Continuing the description of books on words in the list given in post 1, which you’ll find here.
Book 6: A Dictionary of Rhyming Slang, by Julian Franklyn.
On with the info.
Paperback, 200 pages. It was published by Routledge & Kegan Paul in 1960 (yes, really!); my version is a reprint from 1981. Original cost was £4.95, and the 1975 edition (the one I have) is currently available new at £30.53, or as a used book at around £2.20.
There are a few illustrations (uncredited) to amuse.
The words are presented in alphabetical order (it is, after all, a dictionary) with the rhyming slang given in bold font and the meaning given in italics followed by information about origins and other interesting stuff.
I bought it out of interest coupled with a very occasional need to understand a few fairly obscure examples of the vernacular employed by friends and neighbours when resident not far from London (the major, though by no means exclusive, source of this peculiar linguistic affectation) in Colchester, Essex.
‘jam-jar (1) Tramcar, (2) motor-car. (1) was the original late 19C. meaning which, during the first decade of 20C. became displaced into (2). In the R.A.F. during the second war, an armoured car was meant. See also JAR OF…
jam-tart (1) Sweetheart, (2) mart. The term arises in mid-19C., and from its restricted use to describe one’s own particular ‘best girl’, it was extended to include all girls and young women. It is one of the few rhyming slang terms to be reduced to its second element instead of its first. Its second meaning mart was originally applied to (or on) the Stock Exchange, and the fusion of the two had the effect of implying immorality to a girl or woman described as a ‘tart’. This word is used by all ages, both sexes, and in every social class, hence it is almost a colloquialism. Among boys and young men the word generally means simply ‘girl’ with no reflection on her morality. When immoral women make use of the word they are often doing so in order to be ‘tough’ and express contempt for their respectable sisters. Used by respectable, middle-aged, and particularly married women, the word carries an inference of immorality, and is strongly tinctured with spite.’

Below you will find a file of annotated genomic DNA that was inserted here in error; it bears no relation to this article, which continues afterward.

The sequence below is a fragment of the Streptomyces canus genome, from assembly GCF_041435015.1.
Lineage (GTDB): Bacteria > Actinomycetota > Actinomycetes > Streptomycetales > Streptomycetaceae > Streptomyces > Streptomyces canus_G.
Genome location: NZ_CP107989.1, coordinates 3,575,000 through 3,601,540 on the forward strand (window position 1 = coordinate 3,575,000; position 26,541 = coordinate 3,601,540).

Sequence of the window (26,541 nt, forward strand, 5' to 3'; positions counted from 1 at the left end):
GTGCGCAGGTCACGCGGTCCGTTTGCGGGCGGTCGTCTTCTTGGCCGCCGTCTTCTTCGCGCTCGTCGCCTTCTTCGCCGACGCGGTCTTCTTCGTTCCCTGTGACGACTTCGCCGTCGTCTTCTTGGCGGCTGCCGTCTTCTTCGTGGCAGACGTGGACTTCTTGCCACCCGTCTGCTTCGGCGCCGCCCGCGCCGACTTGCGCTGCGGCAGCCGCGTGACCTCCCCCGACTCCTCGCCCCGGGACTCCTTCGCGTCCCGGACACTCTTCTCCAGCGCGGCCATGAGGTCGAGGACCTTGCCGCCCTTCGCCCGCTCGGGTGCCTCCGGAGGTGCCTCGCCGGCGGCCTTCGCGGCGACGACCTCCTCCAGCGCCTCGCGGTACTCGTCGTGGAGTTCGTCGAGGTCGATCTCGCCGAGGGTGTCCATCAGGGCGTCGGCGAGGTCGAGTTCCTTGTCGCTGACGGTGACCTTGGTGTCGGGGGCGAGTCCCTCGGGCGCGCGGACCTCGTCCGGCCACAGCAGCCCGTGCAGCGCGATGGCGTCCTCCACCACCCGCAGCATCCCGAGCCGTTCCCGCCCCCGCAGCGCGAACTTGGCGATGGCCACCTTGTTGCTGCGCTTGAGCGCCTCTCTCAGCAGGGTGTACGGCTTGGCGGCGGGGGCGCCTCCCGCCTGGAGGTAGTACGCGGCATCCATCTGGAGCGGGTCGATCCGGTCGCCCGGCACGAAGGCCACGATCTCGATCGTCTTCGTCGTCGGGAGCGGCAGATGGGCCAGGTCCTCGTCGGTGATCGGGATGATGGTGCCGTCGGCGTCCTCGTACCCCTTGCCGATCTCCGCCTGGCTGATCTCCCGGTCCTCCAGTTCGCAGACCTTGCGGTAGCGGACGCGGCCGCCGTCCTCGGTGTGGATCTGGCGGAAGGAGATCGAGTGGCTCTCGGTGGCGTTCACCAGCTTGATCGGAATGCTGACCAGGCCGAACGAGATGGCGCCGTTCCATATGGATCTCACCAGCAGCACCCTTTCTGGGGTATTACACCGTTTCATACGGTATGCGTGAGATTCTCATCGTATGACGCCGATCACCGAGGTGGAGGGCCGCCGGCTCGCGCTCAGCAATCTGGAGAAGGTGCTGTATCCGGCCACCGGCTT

Of course, the book, its language and the underlying moral sense, are all of their time. People and words have moved on since 1975, and, in UK at any rate, ‘tart’ is now almost entirely used in its pejorative form, and a wise man or woman would be very careful how it was employed, if at all!